Burr and Hamilton’s relationship is perhaps the most in depth of the play, as their contrasting ideals are present almost since the beginning, however we see that they share the same motivation, they are both doing this for their children. The song “Dear Theodosia” highlights this, as they both sing the same on to their children, saying that they will attempt to make the world a better place for their children no matter what. Conveniently, the two characters eventually meet their duel, as they have become more like one another, near the end, Hamilton has became to walk in straight lines and only speaking when it is needed, due to the harshness of the world shaping him like this, as opposed to his emphatic quick witted character for would not waste a single second. Burr however, ends the play, being loud; he walks in all different directions, which is different from his walk at the start of the play, walking only in straight lines. This small and to be honest, quite misable detail, shows the character how they have become more like one another, and it is equated to that, they have reached their downfall. Burr reached his downfall due to his lack of action in Act 1, in fact, he barely has any impact in Act 1, but in Act 2 he has became more active, due to the fact he was not active enough in Act 1, he no longer want to be ignored, even if he refuses to state his ideals. Another reason he may have started to distrust and dislike Hamilton, was the fact he started to dislike Burr, at the start of “The Room Where It Happens’ ‘ he reuses Burr exact words, inferring that Hamilton does not take Burr seriously. 

Hamilton’s relationships to other characters appear to be a major thread, for example, his relationship to President George Washington, appears to be a father to son relationship, it is flawed, but it is meaningful. His relations to his friends are strong, it was in fact the death of John Laurens that puts her mind back into focus, but all in all, the relationship that I think is most penetrating is, his and Thomas Jefferson relationship. Introduced at the very start of Act 2, Thomas Jefferson is given a similar introduction to Hamilton himself, except, instead of being about how he came from a poor background, we see Thomas bright, colourful, and most of all, rich. In his song “What I’D Miss” near the end, Hamilton arrives and cut’s his own medley into Jefferson’s, further creating tension, and later in “Cabinet Battle” which appears to be a parody of a rap battle, providing a douse of energy into what most people would consider boring. The song becomes more of a personal attack on Jefferson, however, despite everything Jefferson does, with his more sinister nature coming out in “Washington on your side” where we can see his pure hatred of Hamilton come into play. But in “The Election of 1800” Jefferson becomes president, and perhaps, finally a respect has been shown.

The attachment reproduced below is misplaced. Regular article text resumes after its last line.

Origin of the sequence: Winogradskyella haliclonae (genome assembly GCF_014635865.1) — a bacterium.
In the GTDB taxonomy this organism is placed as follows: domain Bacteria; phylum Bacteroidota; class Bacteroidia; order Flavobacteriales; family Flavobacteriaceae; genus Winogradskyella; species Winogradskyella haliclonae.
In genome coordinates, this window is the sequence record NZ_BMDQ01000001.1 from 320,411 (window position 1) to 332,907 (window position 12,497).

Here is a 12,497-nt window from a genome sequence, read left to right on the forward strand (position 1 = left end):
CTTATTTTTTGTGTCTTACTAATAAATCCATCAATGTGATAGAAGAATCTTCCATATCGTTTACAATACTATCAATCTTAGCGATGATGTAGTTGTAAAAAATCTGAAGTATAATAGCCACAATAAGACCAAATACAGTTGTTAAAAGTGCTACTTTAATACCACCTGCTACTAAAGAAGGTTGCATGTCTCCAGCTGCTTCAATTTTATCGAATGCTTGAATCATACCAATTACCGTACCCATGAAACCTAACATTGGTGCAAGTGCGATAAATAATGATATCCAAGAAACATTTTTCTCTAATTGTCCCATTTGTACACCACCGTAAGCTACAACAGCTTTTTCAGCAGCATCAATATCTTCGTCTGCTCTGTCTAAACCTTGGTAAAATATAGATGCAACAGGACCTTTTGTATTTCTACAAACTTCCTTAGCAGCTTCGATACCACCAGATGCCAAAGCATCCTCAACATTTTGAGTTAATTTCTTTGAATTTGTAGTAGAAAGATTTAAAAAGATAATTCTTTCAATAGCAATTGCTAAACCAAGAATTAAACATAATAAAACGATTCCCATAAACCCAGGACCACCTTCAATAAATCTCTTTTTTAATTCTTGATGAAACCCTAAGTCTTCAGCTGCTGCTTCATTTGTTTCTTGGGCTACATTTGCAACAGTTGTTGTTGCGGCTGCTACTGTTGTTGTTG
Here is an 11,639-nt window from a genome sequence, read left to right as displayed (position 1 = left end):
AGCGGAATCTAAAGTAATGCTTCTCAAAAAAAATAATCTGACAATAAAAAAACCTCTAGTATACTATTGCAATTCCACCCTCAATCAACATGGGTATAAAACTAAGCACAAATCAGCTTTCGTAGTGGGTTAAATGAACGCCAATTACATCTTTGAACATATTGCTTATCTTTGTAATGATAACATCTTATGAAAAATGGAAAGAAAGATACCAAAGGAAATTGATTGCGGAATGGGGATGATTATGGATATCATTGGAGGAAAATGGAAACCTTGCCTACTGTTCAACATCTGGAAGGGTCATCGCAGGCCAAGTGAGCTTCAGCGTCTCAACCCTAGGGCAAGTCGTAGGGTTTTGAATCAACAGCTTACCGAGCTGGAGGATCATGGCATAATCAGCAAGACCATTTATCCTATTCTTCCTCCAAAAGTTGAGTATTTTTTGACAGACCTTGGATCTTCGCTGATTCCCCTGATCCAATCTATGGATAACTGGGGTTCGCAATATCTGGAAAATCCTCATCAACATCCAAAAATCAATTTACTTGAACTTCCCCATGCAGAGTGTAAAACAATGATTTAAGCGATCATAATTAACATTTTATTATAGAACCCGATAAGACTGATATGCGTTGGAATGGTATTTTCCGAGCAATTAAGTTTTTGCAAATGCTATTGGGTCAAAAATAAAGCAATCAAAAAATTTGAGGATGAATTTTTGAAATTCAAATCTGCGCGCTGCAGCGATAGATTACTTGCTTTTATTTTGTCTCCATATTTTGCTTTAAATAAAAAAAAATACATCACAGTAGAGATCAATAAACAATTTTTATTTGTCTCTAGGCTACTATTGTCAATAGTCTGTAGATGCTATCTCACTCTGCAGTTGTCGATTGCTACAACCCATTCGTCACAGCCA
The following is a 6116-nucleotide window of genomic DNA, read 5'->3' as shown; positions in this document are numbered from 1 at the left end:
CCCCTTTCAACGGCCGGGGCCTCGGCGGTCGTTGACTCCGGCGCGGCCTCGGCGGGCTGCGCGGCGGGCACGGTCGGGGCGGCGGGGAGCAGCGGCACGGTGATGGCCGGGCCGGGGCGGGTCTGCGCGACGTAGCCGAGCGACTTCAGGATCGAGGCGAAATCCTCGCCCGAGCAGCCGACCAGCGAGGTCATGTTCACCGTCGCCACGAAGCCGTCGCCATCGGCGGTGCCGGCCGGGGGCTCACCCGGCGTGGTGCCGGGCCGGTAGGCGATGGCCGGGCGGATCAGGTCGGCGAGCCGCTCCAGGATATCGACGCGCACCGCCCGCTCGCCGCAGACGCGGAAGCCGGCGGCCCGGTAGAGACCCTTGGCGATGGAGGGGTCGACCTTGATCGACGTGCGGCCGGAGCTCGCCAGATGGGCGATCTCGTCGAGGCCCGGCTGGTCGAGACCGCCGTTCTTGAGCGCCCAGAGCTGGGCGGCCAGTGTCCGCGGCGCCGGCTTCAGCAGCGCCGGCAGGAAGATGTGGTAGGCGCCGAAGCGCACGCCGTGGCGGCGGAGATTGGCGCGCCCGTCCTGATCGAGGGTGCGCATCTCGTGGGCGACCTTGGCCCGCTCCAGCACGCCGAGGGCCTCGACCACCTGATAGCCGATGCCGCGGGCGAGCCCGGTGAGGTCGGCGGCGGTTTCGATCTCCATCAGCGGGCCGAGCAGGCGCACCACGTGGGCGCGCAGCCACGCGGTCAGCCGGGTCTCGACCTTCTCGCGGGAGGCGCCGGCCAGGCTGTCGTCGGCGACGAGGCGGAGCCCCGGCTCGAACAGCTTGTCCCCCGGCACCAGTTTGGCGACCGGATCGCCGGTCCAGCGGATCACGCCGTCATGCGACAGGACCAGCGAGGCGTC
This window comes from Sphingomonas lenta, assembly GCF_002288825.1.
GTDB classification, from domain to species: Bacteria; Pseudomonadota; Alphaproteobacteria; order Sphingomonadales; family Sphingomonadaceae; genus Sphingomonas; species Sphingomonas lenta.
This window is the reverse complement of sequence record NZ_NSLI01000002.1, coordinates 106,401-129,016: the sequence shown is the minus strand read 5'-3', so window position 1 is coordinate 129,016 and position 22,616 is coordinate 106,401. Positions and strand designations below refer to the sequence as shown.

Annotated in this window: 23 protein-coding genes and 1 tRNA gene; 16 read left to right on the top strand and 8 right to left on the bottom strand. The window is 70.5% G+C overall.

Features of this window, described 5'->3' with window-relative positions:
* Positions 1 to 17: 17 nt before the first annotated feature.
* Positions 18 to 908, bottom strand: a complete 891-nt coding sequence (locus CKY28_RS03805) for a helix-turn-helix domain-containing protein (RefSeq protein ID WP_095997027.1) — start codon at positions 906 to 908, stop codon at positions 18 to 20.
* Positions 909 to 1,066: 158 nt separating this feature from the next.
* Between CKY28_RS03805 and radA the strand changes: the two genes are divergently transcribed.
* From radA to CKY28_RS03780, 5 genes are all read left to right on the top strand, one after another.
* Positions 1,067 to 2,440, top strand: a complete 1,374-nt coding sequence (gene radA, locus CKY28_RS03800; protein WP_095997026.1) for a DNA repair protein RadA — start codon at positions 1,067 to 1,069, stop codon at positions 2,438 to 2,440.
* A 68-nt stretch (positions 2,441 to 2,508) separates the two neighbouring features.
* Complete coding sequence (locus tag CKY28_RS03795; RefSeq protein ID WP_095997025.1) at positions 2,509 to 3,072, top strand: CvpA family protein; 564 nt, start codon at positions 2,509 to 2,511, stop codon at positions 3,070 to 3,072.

Despite all these relationships he has had, the most heart breaking is his relationship with the Schulyer Sisters. Mainly Angelica and Eliza. It is at this point in the play that I feel the pace slows down. Every time a more serious subject is brought in, the songs change from rap to more romantic. For example “Helpless” paints the image of how Eliza and Hamilton met, it is upbeat, and rather sweet, in contrast to the Helpless that Eliza will later experience in the play. The same could be said to “Satisfied” which is in my opinion, a ground-breaking song, not just for the technical feats it is able to achieve, but also a serves as a look into the character of Angelica, during the wedding toast, Angelica rewinds the events to witnesses them from her point of view, as we are told that she falls in loves Hamilton, and she gave up her love for him for her sisters own happiness. These songs are often more emotional than any other song. This emotional tone is not just restricted to love, but friendship, as shown in “The Story of Tonight” which is reprised three times. The first time we hear it, it comes after “My Shot” where the characters have finally shouted their beliefs out into the world. This time, it is quieter, and more personal, sharing and celebrating the revolution, as well as their newfound brotherhood, and the performance reflects this.